The German Federal Constitutional Court – Defender of Parliamentary Democracy or an Alternative ‘Political’ Arena?


Version 2In its EU-related judgements, the German Federal Constitutional Court has frequently reminded the Bundestag of its government-related responsibilities, that is, to hold the government accountable and to scrutinise executive behaviour in EU-level negotiations. During the eurozone crisis, the parliament’s budget autonomy has also entered the limelight. One the one hand, the Court has been eager to defend parliamentary democracy. On the other hand, the judicial arena seems to become an alternative arena for settling political disputes.

Karlsruhe, a medium-sized town near the German-French border, has become synonymous with the institution of the Federal Constitutional Court not only in Germany but across the European Union (EU). In recent years, we have frequently overheard political actors in Brussels wonder “What will Karlsruhe say?” even before a decision was made. This is indicative of the growing recognition of the Court as an important external actor in EU treaty-making. Moreover, there is a widespread awareness that Germany’s Eurosceptics and a growing number of academics are ready to seize every opportunity to take legal action against further integration steps and the activities of certain EU institutions. (Most recently, the European Central Bank’s bond purchasing programmes have come under scrutiny.)

This was also the case during the ratification of the Treaty of Lisbon. Both houses of parliament, the Bundestag and the Bundesrat, approved the Treaty by comfortable majorities. But Peter Gauweiler, a political maverick from the Christian Social Union (the Bavarian sister party of Chancellor Angela Merkel’s and Finance Minister Wolfgang Schäuble’s Christian Democrats), lodged a constitutional complaint immediately on the day the Bundesrat ratified the Treaty. A few more individual MPs and the Left Party parliamentary group joined the legal action.

On 30 June 2009, in a decision that is commonly known as the ‘Lisbon ruling’ (Link), the Court ruled the Treaty compatible with the German Basic Law but raised severe objections to the existing national accompanying legislation, which regulates the cooperation between the executive and legislative branches in EU matters. The Court demanded enhanced parliamentary powers of participation vis-à-vis the federal government. The process of ratifying and implementing the Treaty turned out unexpectedly controversial, triggering a “post hoc twofold politicisation – of the possibilities and limits of integration as well as the function and position of the Bundestag and the Bundesrat – that was confusing to the actors and that they had not intended” (Auberger & Lamping 2009: 272–3, own translation).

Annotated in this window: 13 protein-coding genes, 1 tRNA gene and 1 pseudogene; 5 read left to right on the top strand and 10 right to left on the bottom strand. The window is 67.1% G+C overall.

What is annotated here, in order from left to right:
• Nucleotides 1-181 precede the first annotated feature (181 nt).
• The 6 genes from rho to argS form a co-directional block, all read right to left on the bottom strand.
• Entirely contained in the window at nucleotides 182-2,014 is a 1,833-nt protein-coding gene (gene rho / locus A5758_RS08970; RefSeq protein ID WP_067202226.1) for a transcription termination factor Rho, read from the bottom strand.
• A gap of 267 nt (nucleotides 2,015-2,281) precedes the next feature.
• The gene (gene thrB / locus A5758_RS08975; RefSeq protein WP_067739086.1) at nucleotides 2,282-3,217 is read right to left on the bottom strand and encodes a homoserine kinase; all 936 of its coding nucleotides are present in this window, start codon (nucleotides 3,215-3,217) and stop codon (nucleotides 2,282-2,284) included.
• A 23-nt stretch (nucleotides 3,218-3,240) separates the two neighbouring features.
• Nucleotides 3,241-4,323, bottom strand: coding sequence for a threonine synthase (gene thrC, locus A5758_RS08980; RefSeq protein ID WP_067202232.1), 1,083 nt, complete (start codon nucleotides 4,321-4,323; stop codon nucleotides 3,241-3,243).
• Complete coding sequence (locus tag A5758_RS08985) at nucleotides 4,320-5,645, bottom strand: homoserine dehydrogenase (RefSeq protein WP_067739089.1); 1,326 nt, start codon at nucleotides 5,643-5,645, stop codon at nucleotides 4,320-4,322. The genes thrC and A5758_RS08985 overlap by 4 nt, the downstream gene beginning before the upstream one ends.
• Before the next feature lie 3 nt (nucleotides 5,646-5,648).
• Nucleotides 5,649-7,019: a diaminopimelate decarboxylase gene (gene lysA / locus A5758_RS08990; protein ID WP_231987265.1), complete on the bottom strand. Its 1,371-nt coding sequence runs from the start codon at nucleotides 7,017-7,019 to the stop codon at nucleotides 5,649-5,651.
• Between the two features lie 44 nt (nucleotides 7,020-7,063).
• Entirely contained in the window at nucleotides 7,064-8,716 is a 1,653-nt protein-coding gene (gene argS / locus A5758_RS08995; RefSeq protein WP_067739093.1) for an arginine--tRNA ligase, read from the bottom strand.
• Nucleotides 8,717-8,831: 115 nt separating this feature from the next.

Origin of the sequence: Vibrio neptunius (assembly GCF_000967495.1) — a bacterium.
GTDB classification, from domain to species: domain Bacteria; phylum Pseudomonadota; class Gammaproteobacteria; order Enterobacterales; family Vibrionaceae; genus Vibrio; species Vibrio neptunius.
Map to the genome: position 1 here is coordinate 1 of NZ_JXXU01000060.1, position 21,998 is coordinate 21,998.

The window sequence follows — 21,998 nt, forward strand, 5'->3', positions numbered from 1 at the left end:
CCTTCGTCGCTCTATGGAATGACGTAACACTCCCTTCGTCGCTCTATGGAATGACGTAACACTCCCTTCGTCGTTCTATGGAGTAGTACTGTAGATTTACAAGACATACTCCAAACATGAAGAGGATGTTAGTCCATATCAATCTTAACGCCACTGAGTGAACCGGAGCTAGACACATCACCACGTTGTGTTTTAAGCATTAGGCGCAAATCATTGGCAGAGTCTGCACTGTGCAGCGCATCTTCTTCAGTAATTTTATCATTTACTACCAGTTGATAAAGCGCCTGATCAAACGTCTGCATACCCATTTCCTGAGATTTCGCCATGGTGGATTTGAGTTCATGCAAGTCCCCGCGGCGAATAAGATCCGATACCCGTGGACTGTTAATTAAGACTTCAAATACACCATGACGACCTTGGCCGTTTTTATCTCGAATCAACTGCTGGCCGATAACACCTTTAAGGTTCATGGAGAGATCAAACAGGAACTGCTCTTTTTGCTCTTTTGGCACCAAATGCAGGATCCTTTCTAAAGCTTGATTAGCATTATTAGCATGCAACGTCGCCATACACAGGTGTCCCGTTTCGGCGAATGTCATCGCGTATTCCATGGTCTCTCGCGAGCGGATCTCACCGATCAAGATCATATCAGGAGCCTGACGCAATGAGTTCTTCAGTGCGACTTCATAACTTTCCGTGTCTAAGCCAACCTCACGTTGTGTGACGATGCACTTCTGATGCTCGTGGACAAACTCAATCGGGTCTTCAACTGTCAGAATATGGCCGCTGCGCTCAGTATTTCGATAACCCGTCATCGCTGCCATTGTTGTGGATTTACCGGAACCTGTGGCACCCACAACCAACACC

Since then, the Court has on numerous occasions reminded the Bundestag of its parliamentary responsibilities to hold the government accountable and to scrutinise executive behaviour at the EU level. During the eurozone crisis, especially given the fact that Germany is the largest creditor in the crisis resolution mechanisms, the Bundestag’s budget authority has entered the limelight. The aid measures for Greece and the creation of the temporary European Financial Stability Facility (EFSF), the European Financial Stabilisation Mechanism (EFSM) and its successor, the permanent European Stability Mechanism (ESM), have given rise to a number of constitutional complaints:

September 2011 (Link):

The Court rejected three complaints against the legal adoption of the first Greek aid package and euro rescue package. At the same time, the Court reinforced the Bundestag’s budget autonomy, stipulating that the “Federal Government is in principle obliged to always obtain prior approval by the Budget Committee before giving guarantees”.

February 2012 (Link):

The Court decided that the nine-member special panel, set up by the Bundestag as a fast-track instrument to approve urgent action by the EFSF, is in large part unconstitutional, since it undermines the legislative sovereignty on budget decisions.

June 2012 (Link):

The Court ruled that the Bundestag’s rights to be informed comprehensively and at the earliest possible time have been infringed by the government in connection with the ESM and the Euro Plus Pact. This complaint was initiated by the parliamentary group of the Greens.